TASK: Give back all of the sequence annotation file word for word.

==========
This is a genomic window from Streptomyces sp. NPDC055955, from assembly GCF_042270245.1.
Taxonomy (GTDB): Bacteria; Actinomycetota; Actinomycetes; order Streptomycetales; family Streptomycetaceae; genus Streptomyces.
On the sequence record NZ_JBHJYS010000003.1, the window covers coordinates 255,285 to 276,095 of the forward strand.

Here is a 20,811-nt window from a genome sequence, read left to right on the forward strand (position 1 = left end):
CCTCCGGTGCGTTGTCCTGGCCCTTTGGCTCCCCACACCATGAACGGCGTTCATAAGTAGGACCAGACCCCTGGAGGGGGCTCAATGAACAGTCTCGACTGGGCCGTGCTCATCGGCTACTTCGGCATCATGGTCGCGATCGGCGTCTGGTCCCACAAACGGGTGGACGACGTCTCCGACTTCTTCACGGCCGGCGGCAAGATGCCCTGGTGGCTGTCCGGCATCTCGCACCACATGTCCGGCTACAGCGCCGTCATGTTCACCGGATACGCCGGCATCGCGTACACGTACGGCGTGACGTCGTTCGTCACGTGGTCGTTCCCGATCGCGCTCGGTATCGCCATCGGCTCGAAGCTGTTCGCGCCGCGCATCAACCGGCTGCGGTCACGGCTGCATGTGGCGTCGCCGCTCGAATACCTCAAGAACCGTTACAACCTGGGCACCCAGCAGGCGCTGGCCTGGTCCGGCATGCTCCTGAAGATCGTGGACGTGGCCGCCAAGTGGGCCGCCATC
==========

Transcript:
This is a genomic window from Streptomyces sp. NPDC055955, from assembly GCF_042270245.1.
Taxonomy (GTDB): Bacteria; Actinomycetota; Actinomycetes; order Streptomycetales; family Streptomycetaceae; genus Streptomyces.
On the sequence record NZ_JBHJYS010000003.1, the window covers coordinates 255,285 to 276,095 of the forward strand.

Here is a 20,811-nt window from a genome sequence, read left to right on the forward strand (position 1 = left end):
CCTCCGGTGCGTTGTCCTGGCCCTTTGGCTCCCCACACCATGAACGGCGTTCATAAGTAGGACCAGACCCCTGGAGGGGGCTCAATGAACAGTCTCGACTGGGCCGTGCTCATCGGCTACTTCGGCATCATGGTCGCGATCGGCGTCTGGTCCCACAAACGGGTGGACGACGTCTCCGACTTCTTCACGGCCGGCGGCAAGATGCCCTGGTGGCTGTCCGGCATCTCGCACCACATGTCCGGCTACAGCGCCGTCATGTTCACCGGATACGCCGGCATCGCGTACACGTACGGCGTGACGTCGTTCGTCACGTGGTCGTTCCCGATCGCGCTCGGTATCGCCATCGGCTCGAAGCTGTTCGCGCCGCGCATCAACCGGCTGCGGTCACGGCTGCATGTGGCGTCGCCGCTCGAATACCTCAAGAACCGTTACAACCTGGGCACCCAGCAGGCGCTGGCCTGGTCCGGCATGCTCCTGAAGATCGTGGACGTGGCCGCCAAGTGGGCCGCCATC